“Luck of Lucien” – Being a music industry novice at the time, I was certain that the opening performance of “La Marseillaise” was from the opening of The Beatle’s “All You Need is Love”. Knowing a bit more about the business now, I’m certain it’s not, but I did feel that despite the subject of the song, there was some philosophical alignment with The Beatles. Didn’t hurt my early impressions of Tribe at all. “Lucien You Eat Snails?”

“After Hours” – Such a great jam. I have great memories of those frogs at the end of the song.  No rap album I’d ever heard had dared to risk street cred to put frogs into their song. Also: THAT BEAT!

“Footprints” – Again another incredible beat! “This ain’t rock-n-roll cause the rap is in control!” In the re-issue, Cee Lo Green tackles this song and finds a much more jazzy approach that carries a lounge feel. In the last minute or so, Green drops his own inspirational verse. I liked, but did not love the remix.

“I Left My Wallet in El Segundo” – Already covered this one. I will add that I had a copy of the cassette single promo of this song, which included a velcro wallet. No joke. Don’t know what happened to it. I’ve never seen another.

“Pubic Enemy” – In addition to featuring DJ Red Alert, it’s a rap song about VD! Both educational and hilarious!

“Bonita Applebaum” – For some reason, it took me a while to warm to this song, even though it’s partially responsible for this album’s enduring success. Love it now. I hear it completely differently now. Pharrell Williams find a new level of funk in his re-issue remix breathing new life into this classic track.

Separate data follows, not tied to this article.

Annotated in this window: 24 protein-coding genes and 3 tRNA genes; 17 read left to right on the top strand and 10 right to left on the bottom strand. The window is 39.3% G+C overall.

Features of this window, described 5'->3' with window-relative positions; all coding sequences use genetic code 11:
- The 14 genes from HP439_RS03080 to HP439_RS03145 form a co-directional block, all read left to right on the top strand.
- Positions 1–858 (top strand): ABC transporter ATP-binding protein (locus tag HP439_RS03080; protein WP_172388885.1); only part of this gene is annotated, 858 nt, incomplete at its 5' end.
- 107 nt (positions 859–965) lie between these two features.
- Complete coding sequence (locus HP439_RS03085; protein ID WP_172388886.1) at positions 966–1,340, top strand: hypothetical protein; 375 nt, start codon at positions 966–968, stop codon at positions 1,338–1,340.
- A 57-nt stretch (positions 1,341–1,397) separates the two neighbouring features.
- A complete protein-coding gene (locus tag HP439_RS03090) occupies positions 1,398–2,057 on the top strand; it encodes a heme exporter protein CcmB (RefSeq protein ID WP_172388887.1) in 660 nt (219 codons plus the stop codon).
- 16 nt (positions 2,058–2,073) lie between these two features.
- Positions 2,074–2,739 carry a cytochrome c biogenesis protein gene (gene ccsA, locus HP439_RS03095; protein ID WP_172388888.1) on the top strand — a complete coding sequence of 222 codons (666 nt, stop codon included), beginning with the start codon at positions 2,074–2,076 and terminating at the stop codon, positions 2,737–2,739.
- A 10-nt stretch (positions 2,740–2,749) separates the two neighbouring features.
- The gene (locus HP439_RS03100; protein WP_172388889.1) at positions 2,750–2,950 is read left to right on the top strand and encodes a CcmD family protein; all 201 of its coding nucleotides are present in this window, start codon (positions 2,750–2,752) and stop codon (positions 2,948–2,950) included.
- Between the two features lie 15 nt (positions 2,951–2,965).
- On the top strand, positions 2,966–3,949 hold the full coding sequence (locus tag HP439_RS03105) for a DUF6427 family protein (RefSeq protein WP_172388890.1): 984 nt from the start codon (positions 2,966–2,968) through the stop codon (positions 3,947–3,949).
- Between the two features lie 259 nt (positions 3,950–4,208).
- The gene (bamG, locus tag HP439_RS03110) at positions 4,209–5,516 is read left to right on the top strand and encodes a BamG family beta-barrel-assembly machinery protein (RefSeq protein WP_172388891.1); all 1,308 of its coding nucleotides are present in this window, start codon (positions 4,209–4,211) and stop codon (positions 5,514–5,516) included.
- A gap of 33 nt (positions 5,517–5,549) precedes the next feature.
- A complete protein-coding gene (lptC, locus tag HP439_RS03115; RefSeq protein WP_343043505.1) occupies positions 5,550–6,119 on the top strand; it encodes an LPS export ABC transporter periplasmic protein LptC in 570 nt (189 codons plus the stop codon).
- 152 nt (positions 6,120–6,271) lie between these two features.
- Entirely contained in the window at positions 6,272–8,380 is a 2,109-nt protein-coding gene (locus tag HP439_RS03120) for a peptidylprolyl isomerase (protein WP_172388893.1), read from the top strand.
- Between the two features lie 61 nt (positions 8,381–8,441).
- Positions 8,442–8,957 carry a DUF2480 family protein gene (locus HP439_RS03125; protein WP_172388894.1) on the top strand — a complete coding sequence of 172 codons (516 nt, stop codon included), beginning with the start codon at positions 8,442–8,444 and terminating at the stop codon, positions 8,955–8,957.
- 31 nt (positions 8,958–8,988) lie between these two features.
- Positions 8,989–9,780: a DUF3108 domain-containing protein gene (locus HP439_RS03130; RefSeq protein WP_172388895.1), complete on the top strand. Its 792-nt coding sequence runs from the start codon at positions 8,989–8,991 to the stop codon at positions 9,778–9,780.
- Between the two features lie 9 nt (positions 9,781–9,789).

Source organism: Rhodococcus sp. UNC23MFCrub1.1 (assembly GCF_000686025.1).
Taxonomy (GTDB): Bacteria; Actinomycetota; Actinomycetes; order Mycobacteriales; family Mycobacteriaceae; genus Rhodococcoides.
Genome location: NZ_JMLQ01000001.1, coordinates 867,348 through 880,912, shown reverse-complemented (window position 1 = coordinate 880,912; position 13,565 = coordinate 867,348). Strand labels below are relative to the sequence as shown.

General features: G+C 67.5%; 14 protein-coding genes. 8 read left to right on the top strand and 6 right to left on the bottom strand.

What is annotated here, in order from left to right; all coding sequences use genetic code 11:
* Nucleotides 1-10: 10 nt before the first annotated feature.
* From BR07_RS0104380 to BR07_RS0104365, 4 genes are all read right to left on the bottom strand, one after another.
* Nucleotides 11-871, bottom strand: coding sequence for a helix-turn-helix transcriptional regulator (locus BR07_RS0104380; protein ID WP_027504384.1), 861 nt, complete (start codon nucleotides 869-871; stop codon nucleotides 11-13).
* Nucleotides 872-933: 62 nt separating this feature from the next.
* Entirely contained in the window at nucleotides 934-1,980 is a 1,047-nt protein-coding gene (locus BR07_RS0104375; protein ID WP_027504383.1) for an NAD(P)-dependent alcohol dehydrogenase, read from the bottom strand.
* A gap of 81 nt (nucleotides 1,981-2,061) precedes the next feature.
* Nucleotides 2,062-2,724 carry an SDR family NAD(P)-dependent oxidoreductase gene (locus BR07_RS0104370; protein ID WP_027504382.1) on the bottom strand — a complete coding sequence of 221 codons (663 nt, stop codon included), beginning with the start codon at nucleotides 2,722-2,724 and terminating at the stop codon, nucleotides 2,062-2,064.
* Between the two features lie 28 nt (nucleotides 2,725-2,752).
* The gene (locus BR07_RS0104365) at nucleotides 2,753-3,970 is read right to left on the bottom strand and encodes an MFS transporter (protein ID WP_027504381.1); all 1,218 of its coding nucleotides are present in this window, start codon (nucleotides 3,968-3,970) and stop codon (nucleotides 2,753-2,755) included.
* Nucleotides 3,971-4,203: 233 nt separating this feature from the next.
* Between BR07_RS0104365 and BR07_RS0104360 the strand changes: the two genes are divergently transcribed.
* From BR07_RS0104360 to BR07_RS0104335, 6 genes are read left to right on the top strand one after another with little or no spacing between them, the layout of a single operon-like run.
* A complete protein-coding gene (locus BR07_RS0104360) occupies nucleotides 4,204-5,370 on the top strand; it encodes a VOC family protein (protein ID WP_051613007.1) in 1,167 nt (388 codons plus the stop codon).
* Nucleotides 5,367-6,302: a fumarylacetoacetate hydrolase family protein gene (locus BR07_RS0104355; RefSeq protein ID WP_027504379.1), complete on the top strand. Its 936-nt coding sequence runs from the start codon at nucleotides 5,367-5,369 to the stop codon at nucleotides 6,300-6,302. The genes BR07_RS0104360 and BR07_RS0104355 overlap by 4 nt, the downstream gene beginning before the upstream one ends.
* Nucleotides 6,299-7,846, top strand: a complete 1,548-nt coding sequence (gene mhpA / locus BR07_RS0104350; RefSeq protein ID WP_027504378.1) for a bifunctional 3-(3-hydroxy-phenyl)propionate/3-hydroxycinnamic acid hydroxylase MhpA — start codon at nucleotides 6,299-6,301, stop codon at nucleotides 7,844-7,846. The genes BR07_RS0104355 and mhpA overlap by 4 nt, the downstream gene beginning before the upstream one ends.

“Can I Kick It?” – This is the most remembered song from Tribe. The Lou Reed sample is a naturally familiar and tonally appropriate addition to this hit. When I listen to it, I cannot shake the amazing sound of the snare drum. Next time you listen, hear how that crack makes it’s way through the rest of what ends as a sonically dense and very danceable jam. J. Cole yanked the memorable hook from this song to generate an ethereal atmosphere in his re-issue remix.

“Youthful Expressions” – The baseline is just so damned groovy.

“Rhythm (Devoted to the Art of Moving Butts)” – This song starts out with an “It’s a new decade!” They couldn’t be more right. “I got the rhythm, you got the rhythm” comes through in whispers. The beat/bass combination in this song is one of the top three on the album.

“Mr. Muhammed” – Opening with an awesome sample from Earth Wind and Fire’s Brazilian Rhyme (Beijo Interlude) this song really starts to show the group’s creative application of samples. “Can I get whatever from Mister Muhammed?”

Ham ‘N’ Eggs – Perhaps the heights of whimsy. Outside of the Sugar Hill Gang, who has rhymes about their diet? The Tribe eats the occasional steak? Who are these guys???

“Go Ahead In the Rain” –  There’s stylistic, but distinct homage paid to De La Soul, not in word, but in the meter of the lyrics:

“Can’t we make you see
I mean, the fact that is the key, I mean
Devoted to the art of movin butts, so get on up and…
Think about what’s yours”

“Description of a Fool” – I love the beat on this song, but to be honest, it’s my least favorite in an album of favorites.

History went on to show ATCQ’s long lasting influence on hip-hop and pop music. I have to say that I’m seriously looking for and forward to additional re-issues from the group. Whether that comes to pass, People’s Instinctive Travels and the Path of Rhythm is one of my favorite albums of all time and it’s nice to be reunited with an old friend.